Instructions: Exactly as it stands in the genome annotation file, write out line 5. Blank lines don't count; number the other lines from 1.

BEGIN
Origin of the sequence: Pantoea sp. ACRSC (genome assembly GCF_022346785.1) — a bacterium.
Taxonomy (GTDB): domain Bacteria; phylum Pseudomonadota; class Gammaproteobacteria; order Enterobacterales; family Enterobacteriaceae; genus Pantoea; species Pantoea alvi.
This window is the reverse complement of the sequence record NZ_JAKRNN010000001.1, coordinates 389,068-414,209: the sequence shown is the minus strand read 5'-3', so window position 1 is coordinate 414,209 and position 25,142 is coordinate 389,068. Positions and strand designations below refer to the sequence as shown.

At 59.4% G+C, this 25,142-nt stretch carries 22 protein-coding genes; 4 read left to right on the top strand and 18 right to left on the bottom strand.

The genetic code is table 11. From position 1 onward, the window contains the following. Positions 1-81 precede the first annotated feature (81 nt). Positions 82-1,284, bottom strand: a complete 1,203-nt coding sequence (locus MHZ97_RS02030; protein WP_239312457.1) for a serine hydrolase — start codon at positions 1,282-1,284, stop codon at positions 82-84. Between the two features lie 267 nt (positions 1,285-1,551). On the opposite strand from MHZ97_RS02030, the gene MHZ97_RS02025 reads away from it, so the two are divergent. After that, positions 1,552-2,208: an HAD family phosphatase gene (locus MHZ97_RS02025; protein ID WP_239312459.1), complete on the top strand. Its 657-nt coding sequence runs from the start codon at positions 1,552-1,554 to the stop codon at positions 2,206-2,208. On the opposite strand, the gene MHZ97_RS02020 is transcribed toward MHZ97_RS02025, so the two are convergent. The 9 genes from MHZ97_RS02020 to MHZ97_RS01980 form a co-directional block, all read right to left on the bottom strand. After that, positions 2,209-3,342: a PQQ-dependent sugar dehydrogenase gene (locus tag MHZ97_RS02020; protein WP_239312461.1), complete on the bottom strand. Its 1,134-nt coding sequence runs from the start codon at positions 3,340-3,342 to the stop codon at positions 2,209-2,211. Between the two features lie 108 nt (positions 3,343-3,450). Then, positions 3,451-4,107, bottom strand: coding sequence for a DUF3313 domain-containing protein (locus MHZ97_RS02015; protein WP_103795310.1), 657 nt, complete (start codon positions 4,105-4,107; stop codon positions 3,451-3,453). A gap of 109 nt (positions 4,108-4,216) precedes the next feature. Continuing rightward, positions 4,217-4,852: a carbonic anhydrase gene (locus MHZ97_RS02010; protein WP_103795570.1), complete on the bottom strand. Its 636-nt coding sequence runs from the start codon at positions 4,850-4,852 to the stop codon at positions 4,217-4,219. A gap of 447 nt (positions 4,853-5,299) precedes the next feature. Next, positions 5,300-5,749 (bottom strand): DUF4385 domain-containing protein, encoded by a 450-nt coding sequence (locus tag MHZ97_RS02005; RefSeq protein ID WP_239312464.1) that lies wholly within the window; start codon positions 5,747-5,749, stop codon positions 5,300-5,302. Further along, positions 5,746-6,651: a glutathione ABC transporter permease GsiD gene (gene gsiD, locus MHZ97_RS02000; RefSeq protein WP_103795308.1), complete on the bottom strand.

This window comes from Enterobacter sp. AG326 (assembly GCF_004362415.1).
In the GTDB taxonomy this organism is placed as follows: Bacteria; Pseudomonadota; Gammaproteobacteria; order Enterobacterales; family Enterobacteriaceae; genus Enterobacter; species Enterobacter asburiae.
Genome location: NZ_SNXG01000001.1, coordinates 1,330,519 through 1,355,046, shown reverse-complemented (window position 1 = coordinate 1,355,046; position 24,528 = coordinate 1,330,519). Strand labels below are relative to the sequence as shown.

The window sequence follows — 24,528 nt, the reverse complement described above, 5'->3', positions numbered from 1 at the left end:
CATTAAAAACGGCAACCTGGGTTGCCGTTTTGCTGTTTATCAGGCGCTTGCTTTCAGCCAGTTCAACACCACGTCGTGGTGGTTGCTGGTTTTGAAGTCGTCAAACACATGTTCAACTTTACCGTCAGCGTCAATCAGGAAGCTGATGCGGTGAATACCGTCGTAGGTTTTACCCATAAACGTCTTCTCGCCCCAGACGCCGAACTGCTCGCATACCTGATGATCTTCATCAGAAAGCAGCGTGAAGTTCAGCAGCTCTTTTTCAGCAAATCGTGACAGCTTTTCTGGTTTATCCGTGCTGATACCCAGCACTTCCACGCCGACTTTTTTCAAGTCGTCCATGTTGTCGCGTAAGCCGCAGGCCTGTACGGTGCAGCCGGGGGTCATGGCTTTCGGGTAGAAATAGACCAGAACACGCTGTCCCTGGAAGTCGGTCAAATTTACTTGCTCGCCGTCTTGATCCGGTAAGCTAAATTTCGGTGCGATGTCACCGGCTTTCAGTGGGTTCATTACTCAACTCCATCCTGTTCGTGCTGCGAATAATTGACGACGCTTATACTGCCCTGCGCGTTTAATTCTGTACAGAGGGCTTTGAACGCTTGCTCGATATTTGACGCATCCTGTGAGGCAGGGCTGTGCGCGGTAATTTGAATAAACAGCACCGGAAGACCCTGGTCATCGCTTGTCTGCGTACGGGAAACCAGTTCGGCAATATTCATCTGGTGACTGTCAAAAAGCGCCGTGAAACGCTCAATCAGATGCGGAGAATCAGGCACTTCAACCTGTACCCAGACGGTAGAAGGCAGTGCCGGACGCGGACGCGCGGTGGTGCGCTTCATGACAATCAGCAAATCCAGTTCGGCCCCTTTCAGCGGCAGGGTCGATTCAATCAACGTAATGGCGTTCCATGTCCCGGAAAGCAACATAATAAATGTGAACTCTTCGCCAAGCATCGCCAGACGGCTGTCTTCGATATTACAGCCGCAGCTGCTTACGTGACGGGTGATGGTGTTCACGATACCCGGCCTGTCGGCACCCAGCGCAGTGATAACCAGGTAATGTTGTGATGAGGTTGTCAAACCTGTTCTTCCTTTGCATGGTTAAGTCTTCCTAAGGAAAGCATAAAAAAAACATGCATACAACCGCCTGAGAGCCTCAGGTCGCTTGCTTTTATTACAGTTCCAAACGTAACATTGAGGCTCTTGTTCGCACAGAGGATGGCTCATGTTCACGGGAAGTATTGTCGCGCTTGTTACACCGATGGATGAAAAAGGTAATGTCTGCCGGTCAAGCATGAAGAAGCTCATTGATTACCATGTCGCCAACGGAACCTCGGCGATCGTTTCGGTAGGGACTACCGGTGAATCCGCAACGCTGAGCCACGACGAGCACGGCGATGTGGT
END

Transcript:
The genetic code is table 11. From position 1 onward, the window contains the following. Positions 1-81 precede the first annotated feature (81 nt). Positions 82-1,284, bottom strand: a complete 1,203-nt coding sequence (locus MHZ97_RS02030; protein WP_239312457.1) for a serine hydrolase — start codon at positions 1,282-1,284, stop codon at positions 82-84. Between the two features lie 267 nt (positions 1,285-1,551). On the opposite strand from MHZ97_RS02030, the gene MHZ97_RS02025 reads away from it, so the two are divergent. After that, positions 1,552-2,208: an HAD family phosphatase gene (locus MHZ97_RS02025; protein ID WP_239312459.1), complete on the top strand. Its 657-nt coding sequence runs from the start codon at positions 1,552-1,554 to the stop codon at positions 2,206-2,208. On the opposite strand, the gene MHZ97_RS02020 is transcribed toward MHZ97_RS02025, so the two are convergent. The 9 genes from MHZ97_RS02020 to MHZ97_RS01980 form a co-directional block, all read right to left on the bottom strand. After that, positions 2,209-3,342: a PQQ-dependent sugar dehydrogenase gene (locus tag MHZ97_RS02020; protein WP_239312461.1), complete on the bottom strand. Its 1,134-nt coding sequence runs from the start codon at positions 3,340-3,342 to the stop codon at positions 2,209-2,211. Between the two features lie 108 nt (positions 3,343-3,450). Then, positions 3,451-4,107, bottom strand: coding sequence for a DUF3313 domain-containing protein (locus MHZ97_RS02015; protein WP_103795310.1), 657 nt, complete (start codon positions 4,105-4,107; stop codon positions 3,451-3,453). A gap of 109 nt (positions 4,108-4,216) precedes the next feature. Continuing rightward, positions 4,217-4,852: a carbonic anhydrase gene (locus MHZ97_RS02010; protein WP_103795570.1), complete on the bottom strand. Its 636-nt coding sequence runs from the start codon at positions 4,850-4,852 to the stop codon at positions 4,217-4,219. A gap of 447 nt (positions 4,853-5,299) precedes the next feature. Next, positions 5,300-5,749 (bottom strand): DUF4385 domain-containing protein, encoded by a 450-nt coding sequence (locus tag MHZ97_RS02005; RefSeq protein ID WP_239312464.1) that lies wholly within the window; start codon positions 5,747-5,749, stop codon positions 5,300-5,302. Further along, positions 5,746-6,651: a glutathione ABC transporter permease GsiD gene (gene gsiD, locus MHZ97_RS02000; RefSeq protein WP_103795308.1), complete on the bottom strand.